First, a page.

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Association of parental supply of alcohol with adolescent drinking, alcohol-related harms, and alcohol use disorder symptoms: a prospective cohort study

Citation

Mattick, RP and Clare, PJ and Aiken, A and Wadolowski, M and Hutchinson, D and Najman, J and Slade, T and Bruno, R and McBride, N and Kypri, K and Vogl, L and Degenhardt, L, Association of parental supply of alcohol with adolescent drinking, alcohol-related harms, and alcohol use disorder symptoms: a prospective cohort study, The Lancet Public Health, 3, (2) pp. e64-e71. ISSN 2468-2667 (2018) [Refereed Article]


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The Authors. Published by Elsevier Ltd. Licensed under Creative Commons Attribution-NonCommercial-NoDerivatives 4.0 International (CC BY-NC-ND 4.0) https://creativecommons.org/licenses/by-nc-nd/4.0/

DOI: doi:10.1016/S2468-2667(17)30240-2

Abstract

Background: Some parents supply alcohol to their children, reportedly to reduce harm, yet longitudinal research on risks associated with such supply is compromised by short periods of observation and potential confounding. We aimed to investigate associations between parental supply and supply from other (non-parental) sources, with subsequent drinking outcomes over a 6-year period of adolescence, adjusting for child, parent, family, and peer variables.

Methods: We did this prospective cohort study using data from the Australian Parental Supply of Alcohol Longitudinal Study cohort of adolescents. Children in grade 7 (mean age 12 years), and their parents, were recruited between 2010 and 2011 from secondary schools in Sydney, Perth, and Hobart, Australia, and were surveyed annually between 2010 and 2016. We examined the association of exposure to parental supply and other sources of alcohol in 1 year with five outcomes in the subsequent year: binge drinking (more than four standard drinks on a drinking occasion); alcohol-related harms; and symptoms of alcohol abuse (as defined by Diagnostic and Statistical Manual of Mental Disorders, 4th edition [DSM-IV]), alcohol dependence, and alcohol use disorder (as defined by DSM-5). This trial is registered with ClinicalTrials.gov, number NCT02280551.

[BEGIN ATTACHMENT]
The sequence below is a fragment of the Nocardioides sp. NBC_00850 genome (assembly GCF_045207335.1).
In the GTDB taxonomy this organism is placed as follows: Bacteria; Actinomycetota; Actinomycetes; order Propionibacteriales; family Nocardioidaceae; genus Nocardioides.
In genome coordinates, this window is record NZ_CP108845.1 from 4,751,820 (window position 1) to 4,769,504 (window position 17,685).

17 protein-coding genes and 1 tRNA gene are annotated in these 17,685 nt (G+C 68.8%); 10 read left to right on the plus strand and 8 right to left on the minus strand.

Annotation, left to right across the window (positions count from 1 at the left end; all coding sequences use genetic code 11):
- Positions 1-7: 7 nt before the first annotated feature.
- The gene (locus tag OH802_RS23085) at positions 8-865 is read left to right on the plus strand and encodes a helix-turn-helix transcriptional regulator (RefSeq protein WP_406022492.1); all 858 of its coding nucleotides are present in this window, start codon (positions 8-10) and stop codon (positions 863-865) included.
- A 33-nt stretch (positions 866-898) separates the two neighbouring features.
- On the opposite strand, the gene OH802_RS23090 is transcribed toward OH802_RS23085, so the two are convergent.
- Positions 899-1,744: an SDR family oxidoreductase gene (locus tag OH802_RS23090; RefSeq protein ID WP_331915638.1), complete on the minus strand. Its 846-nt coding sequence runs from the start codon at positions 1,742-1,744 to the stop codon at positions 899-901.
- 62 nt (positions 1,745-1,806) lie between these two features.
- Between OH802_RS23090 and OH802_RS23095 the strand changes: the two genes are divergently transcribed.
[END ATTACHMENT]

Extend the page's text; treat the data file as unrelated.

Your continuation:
Findings: Between September, 2010, and June, 2011, we recruited 1927 eligible parents and adolescents (mean age 129 years [SD 052]). Participants were followed up until 2016, during which time binge drinking and experience of alcohol-related harms increased. Adolescents who were supplied alcohol only by parents had higher odds of subsequent binge consumption (odds ratio [OR] 258, 95% CI 196341; p<00001), alcohol-related harm (253, 199324; p<00001), and symptoms of alcohol use disorder (251, 146429; p=00008) than did those reporting no supply. Parental supply of alcohol was not significantly associated with the odds of reporting symptoms of either alcohol abuse or dependence, compared with no supply from any source. Supply from other sources was associated with significant risks of all adverse outcomes, compared with no supply, with an even greater increased risk of adverse outcomes.

Interpretation: Providing alcohol to children is associated with alcohol-related harms. There is no evidence to support the view that parental supply protects from adverse drinking outcomes by providing alcohol to their child. Parents should be advised that this practice is associated with risk, both directly and indirectly through increased access to alcohol from other sources.

Item Details

Item Type:Refereed Article
Keywords:alcohol, parent, children
Research Division:Medical and Health Sciences
Research Group:Public Health and Health Services
Research Field:Public Health and Health Services not elsewhere classified
Objective Division:Health
Objective Group:Public Health (excl. Specific Population Health)
Objective Field:Substance Abuse
Author:Bruno, R (Associate Professor Raimondo Bruno)
ID Code:127889
Year Published:2018
Web of Science® Times Cited:2
Deposited By:Psychology
Deposited On:2018-08-20
Last Modified:2018-09-04
Downloads:3 View Download Statistics

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